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1 June 2009 Are Oaks Locally Adapted to Serpentine Soils?
Sara Branco
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Serpentine soils are extreme habitats known to be involved in processes of local adaptation and speciation of plants. Here I use a greenhouse reciprocal-transplant experiment to compile baseline data for describing patterns of serpentine local adaptation in Quercus ilex subsp. ballota (Holm Oak). I also tested the role of mycorrhizal fungi on the establishment and growth of seedlings on serpentine and non-serpentine soil. Non-serpentine seedlings grew more than serpentine seedlings in all treatments. Plants grew more on non-serpentine soil and mycorrhizal fungi positively influenced seedling growth. I did not find evidence of better seedling performance in their home environment, suggesting the absence of local adaptation. However, I document significant growth differences between serpentine and non-serpentine seedlings, which suggest physiological differences between seedlings from these two soil origins.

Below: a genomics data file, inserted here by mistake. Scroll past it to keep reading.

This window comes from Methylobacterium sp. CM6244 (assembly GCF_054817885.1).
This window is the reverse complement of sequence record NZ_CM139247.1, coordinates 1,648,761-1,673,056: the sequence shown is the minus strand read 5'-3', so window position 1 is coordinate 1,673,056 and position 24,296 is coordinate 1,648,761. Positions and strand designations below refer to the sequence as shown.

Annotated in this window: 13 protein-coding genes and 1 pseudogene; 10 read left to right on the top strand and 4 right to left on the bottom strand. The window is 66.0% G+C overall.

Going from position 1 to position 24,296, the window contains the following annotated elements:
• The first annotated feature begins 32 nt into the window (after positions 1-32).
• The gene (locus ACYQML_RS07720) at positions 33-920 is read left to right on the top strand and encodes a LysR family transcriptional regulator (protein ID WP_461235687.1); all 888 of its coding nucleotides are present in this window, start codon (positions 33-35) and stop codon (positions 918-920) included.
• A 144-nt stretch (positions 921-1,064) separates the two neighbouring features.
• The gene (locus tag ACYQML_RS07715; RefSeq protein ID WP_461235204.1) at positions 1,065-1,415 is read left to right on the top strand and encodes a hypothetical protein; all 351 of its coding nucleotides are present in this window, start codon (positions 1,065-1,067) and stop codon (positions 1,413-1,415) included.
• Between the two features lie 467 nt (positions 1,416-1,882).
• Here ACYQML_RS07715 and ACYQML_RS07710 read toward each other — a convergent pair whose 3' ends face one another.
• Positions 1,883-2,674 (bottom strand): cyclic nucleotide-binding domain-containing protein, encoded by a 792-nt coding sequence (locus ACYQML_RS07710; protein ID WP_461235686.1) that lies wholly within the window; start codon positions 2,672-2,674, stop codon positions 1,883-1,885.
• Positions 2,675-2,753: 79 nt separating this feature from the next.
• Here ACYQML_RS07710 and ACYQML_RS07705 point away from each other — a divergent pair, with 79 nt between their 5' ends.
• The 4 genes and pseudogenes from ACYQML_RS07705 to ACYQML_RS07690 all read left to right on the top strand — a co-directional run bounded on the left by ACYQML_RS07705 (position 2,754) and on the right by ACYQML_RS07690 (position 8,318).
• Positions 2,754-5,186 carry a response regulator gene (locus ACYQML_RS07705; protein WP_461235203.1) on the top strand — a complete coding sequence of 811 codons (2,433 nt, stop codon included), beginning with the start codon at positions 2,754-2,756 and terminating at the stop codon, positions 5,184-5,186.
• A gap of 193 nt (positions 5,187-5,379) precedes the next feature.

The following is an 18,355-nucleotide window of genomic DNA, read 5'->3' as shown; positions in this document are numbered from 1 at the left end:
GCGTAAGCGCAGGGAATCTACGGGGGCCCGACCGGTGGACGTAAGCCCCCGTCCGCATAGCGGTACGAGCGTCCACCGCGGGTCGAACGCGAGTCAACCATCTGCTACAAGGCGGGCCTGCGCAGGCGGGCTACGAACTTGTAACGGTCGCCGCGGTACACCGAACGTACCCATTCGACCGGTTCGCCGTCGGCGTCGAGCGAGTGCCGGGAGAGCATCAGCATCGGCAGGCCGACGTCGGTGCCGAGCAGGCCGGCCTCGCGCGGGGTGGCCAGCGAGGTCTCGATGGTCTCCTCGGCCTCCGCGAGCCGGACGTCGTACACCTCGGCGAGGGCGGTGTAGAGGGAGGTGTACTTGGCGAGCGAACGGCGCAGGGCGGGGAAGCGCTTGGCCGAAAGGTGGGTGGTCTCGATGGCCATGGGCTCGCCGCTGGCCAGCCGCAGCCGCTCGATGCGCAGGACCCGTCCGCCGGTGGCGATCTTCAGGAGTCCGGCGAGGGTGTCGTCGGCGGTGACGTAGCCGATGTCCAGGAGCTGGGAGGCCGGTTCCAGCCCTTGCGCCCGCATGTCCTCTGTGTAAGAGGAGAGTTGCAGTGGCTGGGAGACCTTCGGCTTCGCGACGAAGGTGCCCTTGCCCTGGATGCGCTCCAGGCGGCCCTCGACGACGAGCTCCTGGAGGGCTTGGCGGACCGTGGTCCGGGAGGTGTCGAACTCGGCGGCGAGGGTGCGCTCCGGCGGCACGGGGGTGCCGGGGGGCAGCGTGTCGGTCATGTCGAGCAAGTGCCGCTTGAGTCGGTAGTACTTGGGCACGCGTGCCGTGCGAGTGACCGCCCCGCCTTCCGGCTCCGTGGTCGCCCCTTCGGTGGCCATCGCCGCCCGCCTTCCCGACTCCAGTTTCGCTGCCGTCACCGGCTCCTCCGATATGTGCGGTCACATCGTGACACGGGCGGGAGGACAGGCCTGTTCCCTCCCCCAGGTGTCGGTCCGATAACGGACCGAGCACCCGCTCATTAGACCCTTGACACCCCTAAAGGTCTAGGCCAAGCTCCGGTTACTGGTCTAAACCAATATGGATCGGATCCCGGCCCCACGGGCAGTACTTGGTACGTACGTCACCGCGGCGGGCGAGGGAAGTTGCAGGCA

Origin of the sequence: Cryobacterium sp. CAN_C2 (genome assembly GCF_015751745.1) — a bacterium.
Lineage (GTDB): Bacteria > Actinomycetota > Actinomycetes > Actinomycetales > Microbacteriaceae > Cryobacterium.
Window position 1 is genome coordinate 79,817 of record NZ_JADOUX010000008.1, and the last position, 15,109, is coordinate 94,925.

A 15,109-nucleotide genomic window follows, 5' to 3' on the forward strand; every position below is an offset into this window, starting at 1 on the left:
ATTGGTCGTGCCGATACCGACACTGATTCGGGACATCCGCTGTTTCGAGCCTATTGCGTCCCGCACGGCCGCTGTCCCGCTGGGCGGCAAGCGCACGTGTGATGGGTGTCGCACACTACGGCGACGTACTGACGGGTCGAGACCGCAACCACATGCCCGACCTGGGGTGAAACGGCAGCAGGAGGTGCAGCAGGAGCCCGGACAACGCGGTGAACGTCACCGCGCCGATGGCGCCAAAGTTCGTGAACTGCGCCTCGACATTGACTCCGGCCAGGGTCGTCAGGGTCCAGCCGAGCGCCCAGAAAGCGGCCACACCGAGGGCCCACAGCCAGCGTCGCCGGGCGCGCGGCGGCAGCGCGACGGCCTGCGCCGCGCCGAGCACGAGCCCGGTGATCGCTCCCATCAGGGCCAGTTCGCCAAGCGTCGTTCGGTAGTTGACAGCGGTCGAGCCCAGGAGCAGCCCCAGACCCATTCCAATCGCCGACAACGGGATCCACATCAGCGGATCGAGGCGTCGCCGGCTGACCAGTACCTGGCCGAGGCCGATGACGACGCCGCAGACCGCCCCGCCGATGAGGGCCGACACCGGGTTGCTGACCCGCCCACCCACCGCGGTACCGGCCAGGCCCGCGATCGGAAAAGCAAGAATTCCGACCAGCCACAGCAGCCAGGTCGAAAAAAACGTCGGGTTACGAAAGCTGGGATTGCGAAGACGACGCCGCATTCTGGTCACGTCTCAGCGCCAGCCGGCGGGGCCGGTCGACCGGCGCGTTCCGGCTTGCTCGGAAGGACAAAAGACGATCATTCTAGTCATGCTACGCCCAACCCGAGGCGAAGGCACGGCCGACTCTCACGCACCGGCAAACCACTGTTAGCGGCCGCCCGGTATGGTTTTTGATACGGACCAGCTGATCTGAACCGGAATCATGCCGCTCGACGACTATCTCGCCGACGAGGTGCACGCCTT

Sara Branco "Are Oaks Locally Adapted to Serpentine Soils?," Northeastern Naturalist 16(sp5), 329-340, (1 June 2009).
Published: 1 June 2009
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